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Fairs

English translation: fares

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21:04 Mar 5, 2007
English to English translations [PRO]
Tourism & Travel / sport
English term or phrase: Fairs
We have the best tickets and hotels for all the matches and provide the best value in the industry to ensure that however your team ***fairs***, you will have the trip of a lifetime.

What does "fairs" mean in this context? Does it mean perform?

Thanks in advance
Michel A.
Local time: 06:02
English translation:fares
Explanation:
It's a mistake, it should be 'fares', and means 'whatever degree of success (or not) your team has...'

--------------------------------------------------
Note added at 5 mins (2007-03-05 21:10:09 GMT)
--------------------------------------------------

NS OED gives this (amongst other defs.):

"II 4 v.i.

Get on in a specified manner (well, ill, etc.); have luck or treatment of a specified (good, bad, etc.) kind."

As in "Farewell", of course!
Selected response from:

Tony M
France
Local time: 12:02
Grading comment
Thanks to all, Tony has been the first to mention the spelling mistake "fare"... after it's been easy for me to look up at the dictionaries :-)
4 KudoZ points were awarded for this answer

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Summary of answers provided
5 +13fares
Tony M
5 +2Wins or losesAnna Maria Augustine at proZ.com
4 +2oops - what an error ! it should be "fares" (i.e. manages)xxxCMJ_Trans


  

Answers


2 mins   confidence: Answerer confidence 5/5 peer agreement (net): +2
fairs
Wins or loses


Explanation:
*

--------------------------------------------------
Note added at 3 mins (2007-03-05 21:08:14 GMT)
--------------------------------------------------

However things turn out for your team - whether they win or lose.

Anna Maria Augustine at proZ.com
France
Local time: 12:02
Works in field
Native speaker of: Native in EnglishEnglish, Native in FrenchFrench
PRO pts in category: 8

Peer comments on this answer (and responses from the answerer)
agree  Alexander Demyanov
1 min

agree  xxxAlfa Trans
1 day22 hrs
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4 mins   confidence: Answerer confidence 4/5Answerer confidence 4/5 peer agreement (net): +2
fairs
oops - what an error ! it should be "fares" (i.e. manages)


Explanation:
whether the team wins or loses

xxxCMJ_Trans
Local time: 12:02
Works in field
Native speaker of: Native in EnglishEnglish
PRO pts in category: 4

Peer comments on this answer (and responses from the answerer)
agree  Ioanna Karamanou: In all fairness to the original author, it's something a spellchecker won't catch! We had a big to-do at one of my jobs once re the importance of manual proofreading bc of some emails someone sent out with some colorfully inappropriate yet valid words!:-)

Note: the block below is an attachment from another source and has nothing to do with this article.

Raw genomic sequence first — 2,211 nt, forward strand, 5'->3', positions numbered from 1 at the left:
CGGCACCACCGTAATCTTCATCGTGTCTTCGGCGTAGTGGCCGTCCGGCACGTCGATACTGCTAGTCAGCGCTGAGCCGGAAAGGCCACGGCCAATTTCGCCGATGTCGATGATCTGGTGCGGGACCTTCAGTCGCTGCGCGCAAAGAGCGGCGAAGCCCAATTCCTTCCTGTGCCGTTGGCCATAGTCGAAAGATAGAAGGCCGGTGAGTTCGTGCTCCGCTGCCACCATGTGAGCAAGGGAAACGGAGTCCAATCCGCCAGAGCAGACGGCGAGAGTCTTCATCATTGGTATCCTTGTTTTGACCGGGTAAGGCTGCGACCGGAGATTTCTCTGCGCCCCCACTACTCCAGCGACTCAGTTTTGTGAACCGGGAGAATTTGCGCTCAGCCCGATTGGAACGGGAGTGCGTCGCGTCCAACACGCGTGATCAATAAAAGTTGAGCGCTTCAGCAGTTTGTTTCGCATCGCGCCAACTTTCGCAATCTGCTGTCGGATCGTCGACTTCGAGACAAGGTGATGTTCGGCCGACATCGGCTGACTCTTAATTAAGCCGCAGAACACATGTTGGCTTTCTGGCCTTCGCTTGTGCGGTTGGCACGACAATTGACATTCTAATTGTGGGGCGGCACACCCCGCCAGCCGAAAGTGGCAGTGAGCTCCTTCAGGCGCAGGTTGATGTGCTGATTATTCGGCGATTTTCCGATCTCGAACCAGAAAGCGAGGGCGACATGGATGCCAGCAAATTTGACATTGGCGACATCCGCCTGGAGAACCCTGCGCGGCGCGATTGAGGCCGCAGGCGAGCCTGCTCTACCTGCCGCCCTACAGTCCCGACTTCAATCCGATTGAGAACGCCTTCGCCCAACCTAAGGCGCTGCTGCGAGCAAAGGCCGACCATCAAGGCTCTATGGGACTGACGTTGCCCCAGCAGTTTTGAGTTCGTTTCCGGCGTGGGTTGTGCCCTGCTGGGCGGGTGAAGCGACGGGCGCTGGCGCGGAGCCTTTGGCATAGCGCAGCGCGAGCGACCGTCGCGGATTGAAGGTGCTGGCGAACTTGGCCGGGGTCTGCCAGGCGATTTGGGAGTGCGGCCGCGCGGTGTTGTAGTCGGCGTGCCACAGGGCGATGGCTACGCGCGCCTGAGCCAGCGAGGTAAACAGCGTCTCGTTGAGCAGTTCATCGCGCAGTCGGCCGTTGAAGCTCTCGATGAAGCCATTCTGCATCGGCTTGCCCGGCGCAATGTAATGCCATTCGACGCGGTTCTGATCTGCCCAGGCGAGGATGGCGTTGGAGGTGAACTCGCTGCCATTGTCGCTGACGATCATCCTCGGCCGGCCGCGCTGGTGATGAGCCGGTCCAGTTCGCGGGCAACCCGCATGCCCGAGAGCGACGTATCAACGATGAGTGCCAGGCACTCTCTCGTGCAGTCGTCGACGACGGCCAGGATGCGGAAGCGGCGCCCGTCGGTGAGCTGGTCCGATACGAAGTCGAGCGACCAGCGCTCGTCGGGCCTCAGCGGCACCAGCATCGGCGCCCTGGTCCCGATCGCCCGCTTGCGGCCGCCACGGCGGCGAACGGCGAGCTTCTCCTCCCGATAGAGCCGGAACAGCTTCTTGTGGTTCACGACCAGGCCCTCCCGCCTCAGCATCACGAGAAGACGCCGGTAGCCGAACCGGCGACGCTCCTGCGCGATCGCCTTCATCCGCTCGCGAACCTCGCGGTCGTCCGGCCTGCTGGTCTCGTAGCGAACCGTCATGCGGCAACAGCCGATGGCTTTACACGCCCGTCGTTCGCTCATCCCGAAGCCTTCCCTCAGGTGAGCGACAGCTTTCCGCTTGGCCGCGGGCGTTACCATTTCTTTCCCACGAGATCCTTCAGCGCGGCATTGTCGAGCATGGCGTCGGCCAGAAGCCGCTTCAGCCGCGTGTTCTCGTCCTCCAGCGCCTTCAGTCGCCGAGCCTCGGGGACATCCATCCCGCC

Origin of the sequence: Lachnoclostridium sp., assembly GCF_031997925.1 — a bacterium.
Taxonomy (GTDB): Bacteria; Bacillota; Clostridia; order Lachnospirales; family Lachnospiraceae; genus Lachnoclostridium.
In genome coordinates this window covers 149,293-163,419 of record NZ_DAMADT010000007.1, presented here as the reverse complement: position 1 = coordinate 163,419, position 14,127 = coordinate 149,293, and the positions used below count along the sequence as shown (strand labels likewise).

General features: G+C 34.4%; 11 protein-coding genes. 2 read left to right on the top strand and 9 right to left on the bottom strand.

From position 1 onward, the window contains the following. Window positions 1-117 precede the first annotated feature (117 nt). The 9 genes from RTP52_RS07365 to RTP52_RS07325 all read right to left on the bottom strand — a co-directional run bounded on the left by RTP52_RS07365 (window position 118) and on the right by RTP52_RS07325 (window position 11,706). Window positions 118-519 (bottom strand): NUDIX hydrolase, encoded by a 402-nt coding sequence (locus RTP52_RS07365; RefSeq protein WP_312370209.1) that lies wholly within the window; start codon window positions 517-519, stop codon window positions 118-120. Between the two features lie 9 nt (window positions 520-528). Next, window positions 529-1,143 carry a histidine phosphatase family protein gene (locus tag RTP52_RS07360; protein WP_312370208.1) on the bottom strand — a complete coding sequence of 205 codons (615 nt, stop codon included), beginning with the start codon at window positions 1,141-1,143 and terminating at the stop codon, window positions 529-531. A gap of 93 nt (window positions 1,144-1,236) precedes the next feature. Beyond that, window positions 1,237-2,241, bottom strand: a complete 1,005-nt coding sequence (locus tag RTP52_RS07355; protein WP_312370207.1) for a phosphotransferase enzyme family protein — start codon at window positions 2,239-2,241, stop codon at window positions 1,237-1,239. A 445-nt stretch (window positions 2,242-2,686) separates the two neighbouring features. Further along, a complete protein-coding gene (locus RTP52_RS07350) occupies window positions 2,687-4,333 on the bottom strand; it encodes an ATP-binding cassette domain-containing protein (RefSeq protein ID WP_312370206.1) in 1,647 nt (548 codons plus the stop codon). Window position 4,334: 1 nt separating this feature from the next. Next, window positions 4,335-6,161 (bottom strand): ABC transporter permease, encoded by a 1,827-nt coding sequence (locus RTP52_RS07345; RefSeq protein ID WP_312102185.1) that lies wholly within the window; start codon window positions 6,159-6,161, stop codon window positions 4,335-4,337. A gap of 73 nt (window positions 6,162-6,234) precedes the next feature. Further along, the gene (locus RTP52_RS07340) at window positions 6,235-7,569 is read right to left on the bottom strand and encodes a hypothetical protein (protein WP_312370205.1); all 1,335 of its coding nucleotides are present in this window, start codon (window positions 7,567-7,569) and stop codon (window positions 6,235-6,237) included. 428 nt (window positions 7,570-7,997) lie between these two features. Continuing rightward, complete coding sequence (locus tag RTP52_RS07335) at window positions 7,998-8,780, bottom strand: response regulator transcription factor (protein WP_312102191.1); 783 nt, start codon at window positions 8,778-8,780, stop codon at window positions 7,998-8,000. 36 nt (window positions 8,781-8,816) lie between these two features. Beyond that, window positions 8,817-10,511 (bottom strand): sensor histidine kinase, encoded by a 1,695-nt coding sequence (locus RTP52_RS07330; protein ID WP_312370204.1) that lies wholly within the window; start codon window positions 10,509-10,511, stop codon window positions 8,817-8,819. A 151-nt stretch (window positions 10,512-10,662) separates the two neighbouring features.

6 mins

agree  airmailrpl: it should be "fares"
1 hr
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3 mins   confidence: Answerer confidence 5/5 peer agreement (net): +13
fairs
fares


Explanation:
It's a mistake, it should be 'fares', and means 'whatever degree of success (or not) your team has...'

--------------------------------------------------
Note added at 5 mins (2007-03-05 21:10:09 GMT)
--------------------------------------------------

NS OED gives this (amongst other defs.):

"II 4 v.i.

Get on in a specified manner (well, ill, etc.); have luck or treatment of a specified (good, bad, etc.) kind."

As in "Farewell", of course!

Tony M
France
Local time: 12:02
Specializes in field
Native speaker of: Native in EnglishEnglish
PRO pts in category: 40
Grading comment
Thanks to all, Tony has been the first to mention the spelling mistake "fare"... after it's been easy for me to look up at the dictionaries :-)

Peer comments on this answer (and responses from the answerer)
agree  xxxcmwilliams
0 min
  -> Thanks, CMW!

agree  nedra
0 min
  -> Thanks, Nedra!

agree  Alexander Demyanov
0 min
  -> Spasibo, Alexander!

agree  peiling
1 min
  -> Thanks, Pei Ling!

agree  Caryl Swift
1 min
  -> Thanks, Caryl!

agree  Cristina Santos
5 mins
  -> Thanks, Cristina!

agree  kironne
6 mins
  -> Thanks, Kironne!

agree  Ioanna Karamanou
7 mins
  -> Thanks, Ioanna! I know what you mean about spell-checking; NOTHING beats proper proofing, I regularly type 'from/form' the wrong way round!

agree  airmailrpl: -
1 hr
  -> Thanks, airmailrpl!

agree  Paula Vaz-Carreiro: best answer without a doubt
2 hrs
  -> Thanks, Paula!

agree  Sophia Finos
3 hrs
  -> Thanks, Sophia!

agree  Pham Huu Phuoc
15 hrs
  -> Thanks, Pham!

agree  Will Matter: Absolutely right. I recently encountered this problem in an email and was surprised that the sender didn't know the difference between the two words. 'Fare' can also mean 'payment' (as in 'bus fare' or 'cab fare').
23 hrs
  -> Thanks, Will! Yes, indeed, worth noting that other meaning; can also mean 'food & drink', too, of course!
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